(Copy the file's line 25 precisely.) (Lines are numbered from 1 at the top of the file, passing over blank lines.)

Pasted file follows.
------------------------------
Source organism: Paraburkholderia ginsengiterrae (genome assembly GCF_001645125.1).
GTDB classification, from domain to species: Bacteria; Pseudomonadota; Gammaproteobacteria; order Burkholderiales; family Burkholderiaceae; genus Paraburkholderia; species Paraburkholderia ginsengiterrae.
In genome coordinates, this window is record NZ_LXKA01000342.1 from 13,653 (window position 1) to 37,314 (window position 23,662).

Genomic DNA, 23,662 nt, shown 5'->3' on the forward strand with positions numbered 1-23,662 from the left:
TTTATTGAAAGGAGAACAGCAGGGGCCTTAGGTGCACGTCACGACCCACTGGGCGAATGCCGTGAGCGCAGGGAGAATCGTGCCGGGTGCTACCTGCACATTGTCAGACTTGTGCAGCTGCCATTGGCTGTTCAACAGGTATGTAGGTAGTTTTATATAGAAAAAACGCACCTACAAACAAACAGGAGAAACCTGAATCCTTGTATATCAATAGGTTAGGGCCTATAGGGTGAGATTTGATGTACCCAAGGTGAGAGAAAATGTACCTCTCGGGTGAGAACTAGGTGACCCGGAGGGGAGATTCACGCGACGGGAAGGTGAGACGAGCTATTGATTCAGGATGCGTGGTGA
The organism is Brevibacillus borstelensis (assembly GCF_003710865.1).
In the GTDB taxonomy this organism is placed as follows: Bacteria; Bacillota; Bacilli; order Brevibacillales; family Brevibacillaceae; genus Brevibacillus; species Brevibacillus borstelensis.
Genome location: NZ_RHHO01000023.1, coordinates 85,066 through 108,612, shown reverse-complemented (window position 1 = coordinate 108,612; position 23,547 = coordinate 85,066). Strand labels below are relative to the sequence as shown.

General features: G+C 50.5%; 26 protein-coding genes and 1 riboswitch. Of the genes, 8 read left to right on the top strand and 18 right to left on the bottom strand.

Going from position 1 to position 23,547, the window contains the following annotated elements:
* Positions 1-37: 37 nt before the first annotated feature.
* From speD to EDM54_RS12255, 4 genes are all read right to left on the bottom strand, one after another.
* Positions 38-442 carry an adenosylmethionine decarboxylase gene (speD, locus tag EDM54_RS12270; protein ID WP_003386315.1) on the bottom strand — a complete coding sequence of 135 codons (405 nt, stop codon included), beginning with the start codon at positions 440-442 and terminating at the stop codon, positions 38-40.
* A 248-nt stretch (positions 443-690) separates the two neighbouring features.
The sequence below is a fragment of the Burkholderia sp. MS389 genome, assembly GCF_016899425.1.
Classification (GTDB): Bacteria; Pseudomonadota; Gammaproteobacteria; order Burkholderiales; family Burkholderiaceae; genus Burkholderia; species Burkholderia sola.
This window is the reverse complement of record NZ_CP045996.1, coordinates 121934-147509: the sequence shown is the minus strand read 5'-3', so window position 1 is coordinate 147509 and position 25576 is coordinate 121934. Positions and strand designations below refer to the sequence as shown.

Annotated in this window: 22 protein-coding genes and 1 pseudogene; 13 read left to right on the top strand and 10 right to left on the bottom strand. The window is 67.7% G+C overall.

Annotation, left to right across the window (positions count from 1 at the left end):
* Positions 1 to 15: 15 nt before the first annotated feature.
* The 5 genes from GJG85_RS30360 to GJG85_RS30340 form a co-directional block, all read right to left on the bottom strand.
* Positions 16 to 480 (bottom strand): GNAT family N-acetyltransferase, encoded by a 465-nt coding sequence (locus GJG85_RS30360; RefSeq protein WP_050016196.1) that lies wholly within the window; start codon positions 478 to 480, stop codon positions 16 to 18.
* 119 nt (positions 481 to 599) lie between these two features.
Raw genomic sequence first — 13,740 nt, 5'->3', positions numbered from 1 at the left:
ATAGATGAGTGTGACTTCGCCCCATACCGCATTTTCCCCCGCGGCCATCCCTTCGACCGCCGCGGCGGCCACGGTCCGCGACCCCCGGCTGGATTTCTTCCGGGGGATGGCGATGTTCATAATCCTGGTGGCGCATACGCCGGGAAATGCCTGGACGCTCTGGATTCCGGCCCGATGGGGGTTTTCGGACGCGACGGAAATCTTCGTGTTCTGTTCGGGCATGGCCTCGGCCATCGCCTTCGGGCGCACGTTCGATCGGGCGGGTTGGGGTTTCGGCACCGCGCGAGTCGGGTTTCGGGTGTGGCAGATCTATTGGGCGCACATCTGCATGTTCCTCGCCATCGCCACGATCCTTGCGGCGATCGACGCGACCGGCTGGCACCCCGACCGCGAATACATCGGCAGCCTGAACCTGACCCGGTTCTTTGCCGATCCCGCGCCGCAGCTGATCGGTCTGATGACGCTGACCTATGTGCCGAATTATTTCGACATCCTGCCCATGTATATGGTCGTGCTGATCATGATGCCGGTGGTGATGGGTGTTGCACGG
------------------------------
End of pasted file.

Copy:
ATAGATGAGTGTGACTTCGCCCCATACCGCATTTTCCCCCGCGGCCATCCCTTCGACCGCCGCGGCGGCCACGGTCCGCGACCCCCGGCTGGATTTCTTCCGGGGGATGGCGATGTTCATAATCCTGGTGGCGCATACGCCGGGAAATGCCTGGACGCTCTGGATTCCGGCCCGATGGGGGTTTTCGGACGCGACGGAAATCTTCGTGTTCTGTTCGGGCATGGCCTCGGCCATCGCCTTCGGGCGCACGTTCGATCGGGCGGGTTGGGGTTTCGGCACCGCGCGAGTCGGGTTTCGGGTGTGGCAGATCTATTGGGCGCACATCTGCATGTTCCTCGCCATCGCCACGATCCTTGCGGCGATCGACGCGACCGGCTGGCACCCCGACCGCGAATACATCGGCAGCCTGAACCTGACCCGGTTCTTTGCCGATCCCGCGCCGCAGCTGATCGGTCTGATGACGCTGACCTATGTGCCGAATTATTTCGACATCCTGCCCATGTATATGGTCGTGCTGATCATGATGCCGGTGGTGATGGGTGTTGCACGG